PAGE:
Home | Legal Corner | Unfairly fingered: Is your employer allowed to collect your biometric data?

Unfairly fingered: Is your employer allowed to collect your biometric data?

Increasingly, healthcare employers are using biometric and electronic databases and surveillance cameras to monitor their employees, who need to be vigilant about protecting their rights and personal information. This case dealt with an unfair dismissal claim in a non-healthcare workplace, but it has direct relevance to the health sector and issues of privacy.

The case concerns a company that introduced fingerprint scanning of employees as part of a new attendance policy. One employee (Mr L) was a casual ‘general hand’ of more than three years standing. In a November 2017 meeting, he refused a request to provide his fingerprints. Mr L was not satisfied the company could guarantee no third-party access to the fingerprint database, a concern he provided in writing. The company responded with documentation from the scanner supplier that said the data could not be used for any “purpose other than linking your payroll number to a clock in/out time”.

Mr L, however, continued to use the ‘sign in’ book. He was given a verbal and then a written warning that if he did not comply with the scanning policy, his employment would be terminated.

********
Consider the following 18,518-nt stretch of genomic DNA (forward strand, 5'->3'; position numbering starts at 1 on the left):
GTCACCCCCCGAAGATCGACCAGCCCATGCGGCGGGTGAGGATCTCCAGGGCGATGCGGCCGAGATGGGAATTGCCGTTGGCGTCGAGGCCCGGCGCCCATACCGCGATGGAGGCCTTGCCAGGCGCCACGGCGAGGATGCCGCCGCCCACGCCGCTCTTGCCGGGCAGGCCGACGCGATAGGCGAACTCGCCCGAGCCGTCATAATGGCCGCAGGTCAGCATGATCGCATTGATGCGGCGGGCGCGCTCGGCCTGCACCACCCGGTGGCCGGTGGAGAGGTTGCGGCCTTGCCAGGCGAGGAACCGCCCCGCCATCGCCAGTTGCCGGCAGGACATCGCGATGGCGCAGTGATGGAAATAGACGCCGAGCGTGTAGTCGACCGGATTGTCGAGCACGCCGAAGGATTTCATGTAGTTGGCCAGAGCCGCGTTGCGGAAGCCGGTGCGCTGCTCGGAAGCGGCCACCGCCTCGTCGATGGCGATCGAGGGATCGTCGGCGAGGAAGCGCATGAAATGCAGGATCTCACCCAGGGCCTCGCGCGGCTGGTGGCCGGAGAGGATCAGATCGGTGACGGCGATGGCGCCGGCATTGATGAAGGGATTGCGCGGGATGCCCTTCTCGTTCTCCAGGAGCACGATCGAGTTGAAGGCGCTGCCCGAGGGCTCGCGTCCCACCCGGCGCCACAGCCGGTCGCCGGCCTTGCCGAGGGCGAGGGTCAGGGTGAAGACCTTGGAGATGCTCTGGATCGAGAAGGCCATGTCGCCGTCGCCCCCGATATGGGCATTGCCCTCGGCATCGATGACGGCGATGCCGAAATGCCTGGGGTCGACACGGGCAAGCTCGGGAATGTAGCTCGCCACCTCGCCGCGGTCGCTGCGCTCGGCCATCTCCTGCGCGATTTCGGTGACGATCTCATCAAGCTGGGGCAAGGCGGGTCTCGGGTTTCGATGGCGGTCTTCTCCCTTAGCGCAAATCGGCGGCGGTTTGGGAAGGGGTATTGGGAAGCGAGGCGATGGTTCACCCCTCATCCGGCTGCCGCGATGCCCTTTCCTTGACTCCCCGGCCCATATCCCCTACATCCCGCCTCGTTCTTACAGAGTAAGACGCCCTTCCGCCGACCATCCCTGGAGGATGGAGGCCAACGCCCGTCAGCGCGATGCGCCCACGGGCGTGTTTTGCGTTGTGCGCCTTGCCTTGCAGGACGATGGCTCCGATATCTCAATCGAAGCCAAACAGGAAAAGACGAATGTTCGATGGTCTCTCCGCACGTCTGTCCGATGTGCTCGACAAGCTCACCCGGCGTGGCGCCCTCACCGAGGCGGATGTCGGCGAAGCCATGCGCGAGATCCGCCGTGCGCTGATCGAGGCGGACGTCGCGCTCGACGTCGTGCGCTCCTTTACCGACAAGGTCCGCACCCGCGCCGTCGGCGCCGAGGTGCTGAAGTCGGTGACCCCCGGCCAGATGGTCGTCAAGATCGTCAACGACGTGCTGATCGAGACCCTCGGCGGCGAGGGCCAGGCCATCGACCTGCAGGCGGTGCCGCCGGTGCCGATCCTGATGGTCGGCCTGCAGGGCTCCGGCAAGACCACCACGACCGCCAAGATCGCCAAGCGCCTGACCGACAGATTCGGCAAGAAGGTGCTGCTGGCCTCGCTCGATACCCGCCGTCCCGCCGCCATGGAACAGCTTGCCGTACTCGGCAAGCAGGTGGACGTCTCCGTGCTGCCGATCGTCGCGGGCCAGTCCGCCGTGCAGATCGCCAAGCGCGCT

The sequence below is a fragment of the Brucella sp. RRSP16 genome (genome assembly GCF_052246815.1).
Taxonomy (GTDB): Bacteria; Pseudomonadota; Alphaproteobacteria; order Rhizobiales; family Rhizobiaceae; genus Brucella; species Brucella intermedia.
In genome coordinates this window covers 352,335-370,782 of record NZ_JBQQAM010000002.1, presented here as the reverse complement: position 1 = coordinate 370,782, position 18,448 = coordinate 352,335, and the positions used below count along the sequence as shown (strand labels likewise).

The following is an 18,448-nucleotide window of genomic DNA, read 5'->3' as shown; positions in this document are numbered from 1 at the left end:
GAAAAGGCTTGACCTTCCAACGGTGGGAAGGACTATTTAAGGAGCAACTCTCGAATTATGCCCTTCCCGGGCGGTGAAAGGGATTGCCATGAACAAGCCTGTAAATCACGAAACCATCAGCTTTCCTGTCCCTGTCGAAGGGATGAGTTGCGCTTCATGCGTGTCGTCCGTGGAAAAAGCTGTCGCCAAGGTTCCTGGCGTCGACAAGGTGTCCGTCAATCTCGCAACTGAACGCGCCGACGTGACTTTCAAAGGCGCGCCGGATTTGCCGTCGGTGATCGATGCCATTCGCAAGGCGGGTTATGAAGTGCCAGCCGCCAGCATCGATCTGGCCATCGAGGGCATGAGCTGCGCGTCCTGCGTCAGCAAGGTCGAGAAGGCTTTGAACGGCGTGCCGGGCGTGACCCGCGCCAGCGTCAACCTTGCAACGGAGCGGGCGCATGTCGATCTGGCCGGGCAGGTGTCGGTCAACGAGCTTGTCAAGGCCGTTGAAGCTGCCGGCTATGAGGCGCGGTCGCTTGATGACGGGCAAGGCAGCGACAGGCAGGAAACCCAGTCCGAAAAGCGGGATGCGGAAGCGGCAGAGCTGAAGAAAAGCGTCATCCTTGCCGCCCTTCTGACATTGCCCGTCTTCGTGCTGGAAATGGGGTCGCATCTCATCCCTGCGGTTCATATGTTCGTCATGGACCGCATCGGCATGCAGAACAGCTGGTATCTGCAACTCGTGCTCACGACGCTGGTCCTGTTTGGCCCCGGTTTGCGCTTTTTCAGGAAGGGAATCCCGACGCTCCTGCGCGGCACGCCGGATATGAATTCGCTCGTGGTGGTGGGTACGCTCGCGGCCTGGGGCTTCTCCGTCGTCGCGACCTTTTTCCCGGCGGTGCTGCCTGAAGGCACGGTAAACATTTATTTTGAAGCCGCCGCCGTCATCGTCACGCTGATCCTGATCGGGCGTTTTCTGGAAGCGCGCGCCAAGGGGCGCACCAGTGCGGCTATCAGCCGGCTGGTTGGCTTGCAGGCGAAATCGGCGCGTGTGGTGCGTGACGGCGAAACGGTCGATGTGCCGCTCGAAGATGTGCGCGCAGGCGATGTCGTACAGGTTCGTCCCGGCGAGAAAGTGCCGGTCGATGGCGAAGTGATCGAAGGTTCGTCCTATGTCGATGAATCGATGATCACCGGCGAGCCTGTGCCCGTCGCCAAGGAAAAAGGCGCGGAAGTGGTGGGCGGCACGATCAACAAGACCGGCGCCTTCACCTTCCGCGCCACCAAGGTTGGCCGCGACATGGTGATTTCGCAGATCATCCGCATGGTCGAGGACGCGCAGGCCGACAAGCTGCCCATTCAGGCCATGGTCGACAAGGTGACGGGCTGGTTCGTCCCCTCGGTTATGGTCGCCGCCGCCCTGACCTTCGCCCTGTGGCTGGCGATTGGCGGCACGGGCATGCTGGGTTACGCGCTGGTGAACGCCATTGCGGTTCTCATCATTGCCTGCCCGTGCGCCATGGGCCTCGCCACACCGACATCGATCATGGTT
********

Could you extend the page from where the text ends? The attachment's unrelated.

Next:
Further discussions did not bring about a resolution, and in February 2018 he was dismissed. Mr L brought an application in the Fair Work Commission (FWC) for unfair dismissal.

The employer submitted that its policy to use fingerprint scanning was lawful, reasonable and practical. Its justification was that fingerprint scanning improved safety in the event of an emergency, and that the policy formed part of Mr L’s contract of employment and he was therefore obliged to comply. Further, the collected biometric data was secure and confidential, and there was no breach of privacy due to an exemption in the Privacy Act 1988 (Cth) with respect to his records.

Mr L’s submissions were that his fingerprints and associated biometric data constituted “sensitive information” according to the Privacy Act, and, in any event, were his private property. He asserted that once his personal biometric data was digitised, it would be difficult to contain its use by third parties, including for commercial purposes, and he was never informed exactly who was likely to have access and under what circumstances. Lastly, he submitted that the Privacy Act exemption did not apply to his records because the company failed to issue a ‘privacy collection notice’ as required by the Privacy Act.

The FWC at first instance determined that the dismissal of Mr L was valid. It said the site attendance policy was “reasonably necessary” to improve safety and payroll efficiency. The commission said that despite the company not having a privacy policy, this was outweighed by the reasonable necessity of implementing a site attendance policy. The commission concluded that the dismissal was not, in all the circumstances, harsh, unjust or unreasonable.